With craft glue, I attached over-sized round “lapis lazuli” stones to the center of each Concho, surrounded by large magenta cabochon stones and Swarovsky crystals. This took THREE DAYS to dry. The centerpiece of the belt is a large metal flower-shaped buckle off a 1970’s belt purchased at a garage sale for a dollar; I covered all the “petals” with small Swarovsky crystals.

I constructed a belt and bra and covered them in antique gold lame’ overlaid with gorgeous hand-made vintage lace, which I dyed lavender to match the skirt. Following the patterns on the lace, I traced the shapes of flowers and leaves by gluing on assorted sizes of aurora borealis Swarovsky crystals. The bra and belt were both out-lined with vintage magenta and gold sequin trim I picked up at a going-out-of-business sale.

For the center-piece on the bra, I took a quite tarnished-but perfect for the vintage look- Egyptian Dowry necklace, and picked out the turquoise stones, replacing them with crystals and cabochons, then secured it to the bra; and also covered two antique gold earrings with rhinestones, attaching them to the middle of each bra cup. I sewed the Conchos and belt-buckle onto the hip-band with dental floss- an old trick I picked up from theatrical costumers. Floss is much sturdier for holding heavy pieces in place, and these metallic bits were definitely weighty! The belt was finished with two layers (royal blue and gold) of 2” fringe to retain that “old-fashioned” look. I added six 8” heavy drapery tassels, made of gold bugle beads. I bought four more 10” drapery tassels, in buff and magenta, and covered the knots in golden faceted crystals. I wanted these to hang from each hip to about knee-length, so I hand-braided long strips of glitter-dot fabric in lavender, magenta and antique gold, attached the tassels, and secured them to the belt.

The accessories were also time-consuming. I made felt medallions covered in cabochon and crystal stones, and attached them to stretch-sequin trim in dull, brushed gold, creating different-sized bands, three for each arm, one for each ankle. The wrist pieces were fashioned from oval-shaped crocheted antique doily lace which I cut up and mounted on felt, covered with crystals, with bands made of flesh-toned elastic straps, which I salvaged from the bra, attached with snaps instead of clasps. I took a huge pair of older, tarnished Egyptian costume-jewelry earrings, and blinged them up with Swarovsky crystals in blue, red iris and aurora, and did the same with a necklace I already owned. For the tiara, I bought a net bridal tiara form, and cut up gold appliqués,gluing them into place jigsaw puzzle style. They looked too bright, so I sprayed the whole crown with antique gold paint for a retro look, and again traced the designs of the appliqués with crystals, and added the “lapis” cabochon stones, and crafted forehead bindi’s in matching rhinestones. I even used magenta glitter on my lips, and magenta nail polish.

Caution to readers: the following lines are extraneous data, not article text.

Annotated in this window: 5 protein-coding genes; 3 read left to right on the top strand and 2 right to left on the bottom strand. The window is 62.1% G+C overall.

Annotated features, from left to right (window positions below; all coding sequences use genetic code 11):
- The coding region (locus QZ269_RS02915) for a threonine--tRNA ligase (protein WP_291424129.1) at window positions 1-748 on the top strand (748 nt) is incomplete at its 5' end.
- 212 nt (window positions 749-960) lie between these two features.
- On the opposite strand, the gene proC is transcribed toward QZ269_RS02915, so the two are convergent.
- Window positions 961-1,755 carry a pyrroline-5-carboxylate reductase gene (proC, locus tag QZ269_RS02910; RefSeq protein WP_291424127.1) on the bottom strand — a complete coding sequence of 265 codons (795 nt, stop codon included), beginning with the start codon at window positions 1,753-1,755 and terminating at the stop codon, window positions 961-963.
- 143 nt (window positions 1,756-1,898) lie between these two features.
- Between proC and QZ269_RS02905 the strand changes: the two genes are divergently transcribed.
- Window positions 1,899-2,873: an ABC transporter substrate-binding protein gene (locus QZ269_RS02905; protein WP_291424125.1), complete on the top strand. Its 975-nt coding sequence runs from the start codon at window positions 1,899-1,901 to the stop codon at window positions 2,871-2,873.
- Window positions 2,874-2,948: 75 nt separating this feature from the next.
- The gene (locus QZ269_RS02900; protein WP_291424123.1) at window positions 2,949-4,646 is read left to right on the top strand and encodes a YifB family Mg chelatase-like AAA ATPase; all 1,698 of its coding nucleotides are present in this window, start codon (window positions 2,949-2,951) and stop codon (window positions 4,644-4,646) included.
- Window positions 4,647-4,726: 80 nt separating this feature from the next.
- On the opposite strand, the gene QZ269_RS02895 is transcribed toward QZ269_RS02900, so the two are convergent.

The whole process was a huge under-taking, but it was all more than worth it when I heard the audience gasp in unison as the lights came up on my performance!

By the way, I just visited with Mher from Hollywood Music Center and found out that “Tales Of Desire” will be released as a two DVD set in early June 2009. Yay!


  1. You did a fabulous job on your costume and I got to see a little of your performance from the wings...Is the dvd coming out soon? I thought it was slated for March!

  2. Can we expect more adventures in costume constructions in the future? I always wonder how other dancers construct their costume. Reading about it gives me a whole new perspective about the costume and the dancing when I see it in action.